Hugs are a big reason that I rarely go to church, due to a strong issue with perfume and cologne. Not everyone wants to be hugged especially by a stranger. Hugs are great but not always for everyone, due to reasons people do not consider; allergies, abuse, breathing issues due to scents or other reasons that people do not seem to want to talk about or try to understand. I have had people spray Lysol in face and slice my tires because I explained that perfume caused breathing issues. It is not personal attack to the wearer it is just a need to be able to breathe, but so many get offended and confrontational when told you cannot breathe due their chosen scent. Usually they do small nice, but breathing issues still occur no matter how nice the scent. (For some reason church goers love to pile their scents on too.)
    Victims of abuse have to ease into being hugged by others, so as warm and loving a gesture greeter hugs are meant to be, we all should consider that not all people will receive love from a simple hug.
    Thank you for putting the hug etiquette in your story, We all need to remember the list.

    • Janet Thompson says:

      I’m saddened that this would prohibit you from going to church. I find fewer people wear perfume these days. I stopped wearing it years ago because so many people were allergic. You make some great points. Could I suggest you maybe get to church after the greeting time or sit at the back of the church and exit to the bathroom during greeting. Once you get to know people, you can tell them about your allergy and I think you’ll be received well in the church because it is not uncommon. Thank you for sharing and reminding us all.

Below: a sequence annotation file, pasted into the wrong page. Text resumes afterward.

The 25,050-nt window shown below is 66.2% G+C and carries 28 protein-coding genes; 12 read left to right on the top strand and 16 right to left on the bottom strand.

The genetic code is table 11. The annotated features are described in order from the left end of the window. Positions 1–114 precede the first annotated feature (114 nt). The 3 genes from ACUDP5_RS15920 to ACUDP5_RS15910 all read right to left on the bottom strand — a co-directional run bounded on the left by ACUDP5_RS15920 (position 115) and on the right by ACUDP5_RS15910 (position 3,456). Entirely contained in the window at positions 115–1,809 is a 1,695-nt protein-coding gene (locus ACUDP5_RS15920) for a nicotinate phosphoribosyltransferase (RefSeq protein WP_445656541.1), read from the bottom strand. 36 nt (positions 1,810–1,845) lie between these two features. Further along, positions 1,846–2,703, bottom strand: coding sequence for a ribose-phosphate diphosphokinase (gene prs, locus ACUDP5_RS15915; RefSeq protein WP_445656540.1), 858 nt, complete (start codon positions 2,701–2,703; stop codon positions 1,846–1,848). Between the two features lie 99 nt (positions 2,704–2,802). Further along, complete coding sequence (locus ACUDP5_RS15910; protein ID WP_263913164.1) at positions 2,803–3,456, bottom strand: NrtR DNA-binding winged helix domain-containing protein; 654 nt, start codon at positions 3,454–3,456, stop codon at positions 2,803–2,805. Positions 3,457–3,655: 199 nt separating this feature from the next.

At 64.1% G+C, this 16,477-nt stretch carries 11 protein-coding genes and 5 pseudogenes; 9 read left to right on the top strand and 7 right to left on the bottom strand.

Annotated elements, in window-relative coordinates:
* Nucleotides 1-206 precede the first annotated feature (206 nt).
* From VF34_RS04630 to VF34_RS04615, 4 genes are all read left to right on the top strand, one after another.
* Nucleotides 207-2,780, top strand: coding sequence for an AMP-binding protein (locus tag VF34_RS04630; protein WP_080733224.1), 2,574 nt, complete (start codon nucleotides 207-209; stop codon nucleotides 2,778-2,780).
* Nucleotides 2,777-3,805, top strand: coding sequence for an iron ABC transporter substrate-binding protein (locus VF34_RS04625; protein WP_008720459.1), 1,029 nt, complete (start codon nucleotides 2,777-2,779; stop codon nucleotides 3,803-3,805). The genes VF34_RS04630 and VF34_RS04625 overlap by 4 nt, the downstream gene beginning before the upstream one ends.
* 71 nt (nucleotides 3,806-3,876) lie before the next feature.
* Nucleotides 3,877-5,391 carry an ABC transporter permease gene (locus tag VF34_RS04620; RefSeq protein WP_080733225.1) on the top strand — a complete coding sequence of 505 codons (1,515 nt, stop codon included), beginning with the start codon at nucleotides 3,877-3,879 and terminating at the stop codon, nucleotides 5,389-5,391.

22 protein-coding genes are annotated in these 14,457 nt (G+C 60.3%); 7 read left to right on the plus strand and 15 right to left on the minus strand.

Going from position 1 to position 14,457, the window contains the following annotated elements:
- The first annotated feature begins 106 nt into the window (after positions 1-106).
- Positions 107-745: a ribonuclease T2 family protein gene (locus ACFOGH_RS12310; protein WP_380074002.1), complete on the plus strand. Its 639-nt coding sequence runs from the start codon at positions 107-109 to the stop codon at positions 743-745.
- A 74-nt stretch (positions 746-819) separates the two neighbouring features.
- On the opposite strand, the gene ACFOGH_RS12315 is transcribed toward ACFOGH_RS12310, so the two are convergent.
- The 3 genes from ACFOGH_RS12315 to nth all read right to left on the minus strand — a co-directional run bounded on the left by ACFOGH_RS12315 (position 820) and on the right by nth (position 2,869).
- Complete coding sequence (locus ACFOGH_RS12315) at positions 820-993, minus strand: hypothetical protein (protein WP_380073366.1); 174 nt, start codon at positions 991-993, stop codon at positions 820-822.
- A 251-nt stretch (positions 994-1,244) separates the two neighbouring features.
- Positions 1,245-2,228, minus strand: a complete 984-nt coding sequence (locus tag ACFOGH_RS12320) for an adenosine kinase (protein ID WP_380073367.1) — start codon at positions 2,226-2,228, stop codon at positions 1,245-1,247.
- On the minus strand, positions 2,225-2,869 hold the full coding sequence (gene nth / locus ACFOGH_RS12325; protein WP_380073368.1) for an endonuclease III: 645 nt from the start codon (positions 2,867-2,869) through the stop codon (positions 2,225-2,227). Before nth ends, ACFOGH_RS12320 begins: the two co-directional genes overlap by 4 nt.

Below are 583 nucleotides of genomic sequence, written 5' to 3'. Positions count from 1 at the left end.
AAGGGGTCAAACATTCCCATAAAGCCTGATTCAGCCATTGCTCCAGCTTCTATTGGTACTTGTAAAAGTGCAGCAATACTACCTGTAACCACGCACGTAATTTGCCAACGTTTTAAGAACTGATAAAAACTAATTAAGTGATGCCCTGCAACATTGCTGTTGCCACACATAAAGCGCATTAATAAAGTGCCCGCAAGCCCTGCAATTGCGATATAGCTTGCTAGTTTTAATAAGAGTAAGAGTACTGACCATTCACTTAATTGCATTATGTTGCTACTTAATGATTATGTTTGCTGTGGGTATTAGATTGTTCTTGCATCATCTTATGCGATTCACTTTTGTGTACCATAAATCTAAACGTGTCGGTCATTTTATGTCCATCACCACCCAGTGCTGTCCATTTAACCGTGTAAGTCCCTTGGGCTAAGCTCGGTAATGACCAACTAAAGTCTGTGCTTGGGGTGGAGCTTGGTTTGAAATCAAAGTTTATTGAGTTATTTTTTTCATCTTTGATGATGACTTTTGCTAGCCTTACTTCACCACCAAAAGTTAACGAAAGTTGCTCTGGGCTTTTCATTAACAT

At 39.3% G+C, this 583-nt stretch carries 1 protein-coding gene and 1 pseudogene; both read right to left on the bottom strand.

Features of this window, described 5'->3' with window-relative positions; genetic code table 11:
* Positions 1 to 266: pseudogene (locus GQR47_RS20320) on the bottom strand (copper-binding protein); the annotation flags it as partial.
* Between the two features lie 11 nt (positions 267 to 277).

3. Carol Gorman says:

    I had a lady that always sits in the very back of the church tell me that she sits there is because she gets extra hugs from people entering the sanctuary. She is a widow, and could tell that she truly values her hugs. I have always been a hugger, and I can appreciate the need at times for a side hug.
    I prefer a regular hug. Hugs reaffirm our caring and love for each other.

    • Janet Thompson says:

      That’s like the story I shared in the blog about the young bride and I’ve heard many widows say they miss hugs. That’s such a sweet story! Thanks for sharing.

  4. Carol Gorman says:

    Please include tell me that “the reason” she sits there (first line).
    It is 11:30 p.m. as I wrote this and didn’t catch it.